A personal friend of mine has recently started a new blog, pitched as a weekly British version of satirical newspaper 'The Onion'. I think it is really amusing, but he is keen on getting more readers!

So this is a shameless plug and do comment here or on his blog.

Check it out here:


Monday, 6 February 2012

Illuminated manuscripts - surprisingly interesting

This weekend my Dad wanted to see an exhibition on illuminated manuscripts at the British Library. I was happy to indulge, but couldn't muster much enthusiasm in the subject. Turned out it was a nice surprise - a vast collection on both religious and non-religion texts, delightfully illustrated, from the Royal Collections held at the BL.

The works themselves were nothing without the context around them, which was succinctly presented and integrated into the displays. Plenty detail to the historical backdrop, mostly of the Was of the Roses and 100 Years War. Having studied Henry VIII at least twice in school history lessons, seeing the very Bible the King and Cardinal Wolsey pored over and annotated in their search for the justification for Henry to divorce his wife was pretty darned interesting, actually.

Most of the works were from between 1100-1500 and were real treasures. There were even a book of psalms from the Anglo-Saxon period, and the burned remnants of one work dating from around the year 500. I wonder if these artists realised their work would survive a thousand years later? Not bad for some cured hide, pigment and gold leaf.

Another fine example of just how much history the UK has to offer. Darn, I sound like a tourist-board advert. Highly recommended but I stress I have no affiliation with the BL!

I'd best bring this back to wargaming - the exhibition almost tempted me to grab some miniatures for Wars of the Roses/Medieval skirmish. Perry miniatures just happen to do a couple of boxes at a very reasonable price... Whilst I'd have fun painting them, I would never get a game with them, so I'll leave it as a project I could do as a diorama one day.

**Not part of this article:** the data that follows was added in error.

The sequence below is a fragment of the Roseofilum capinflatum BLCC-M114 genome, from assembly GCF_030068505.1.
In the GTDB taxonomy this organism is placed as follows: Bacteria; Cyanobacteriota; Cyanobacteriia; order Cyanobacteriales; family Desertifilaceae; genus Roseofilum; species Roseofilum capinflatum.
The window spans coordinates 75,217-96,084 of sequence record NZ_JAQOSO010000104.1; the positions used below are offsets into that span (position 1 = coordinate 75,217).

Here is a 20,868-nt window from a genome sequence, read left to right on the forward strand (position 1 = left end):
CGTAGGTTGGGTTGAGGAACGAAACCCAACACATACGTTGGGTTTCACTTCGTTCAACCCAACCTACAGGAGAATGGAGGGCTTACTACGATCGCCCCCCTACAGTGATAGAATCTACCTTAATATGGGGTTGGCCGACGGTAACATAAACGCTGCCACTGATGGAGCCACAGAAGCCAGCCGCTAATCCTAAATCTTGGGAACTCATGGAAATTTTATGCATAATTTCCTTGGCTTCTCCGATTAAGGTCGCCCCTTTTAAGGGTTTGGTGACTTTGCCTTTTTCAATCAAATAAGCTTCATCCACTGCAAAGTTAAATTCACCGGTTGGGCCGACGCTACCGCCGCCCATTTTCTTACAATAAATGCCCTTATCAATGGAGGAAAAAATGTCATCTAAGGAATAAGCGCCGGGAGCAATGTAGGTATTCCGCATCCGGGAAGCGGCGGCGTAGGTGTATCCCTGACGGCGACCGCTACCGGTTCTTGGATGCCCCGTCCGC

Sunday, 5 February 2012

Bemoaning a lack of hobby time

The week has flown by. Real life in the way. Late home from work. Jobs to do about the house. Visiting family. I'm not sure which is to blame for my lack of productivity this week, perhaps a combination of them all. As as result, barely has a brush come across metal this week. We're approaching the halfway point of the challenge and I'm not quite at the hoped-for 250 mark.

Looking at my diary, I've got another hectic week this week, then just the weekend before flying off for a short break in Morocco, then a dash up to visit my brother and newborn niece. So I probably won't have much more finished before the end of February.

I did manage to snatch a couple of hours to paint today, finishing off a batch of Redcoats that have cluttered my hobby area since the summer. They won't score for the Challenge but it is nice to finally get them done.

On a more positive note, my last round of eBay auctions raised nearly £50, close to the as new value, so I've a good excuse for some hobby purchases again. And I've more earmarked to sell when I get chance to list them.

Anyway, in the meantime here is the last entry to the Challenge, which feels like it was an age ago. Baboons and a French Mademoiselle, this was a curious combination!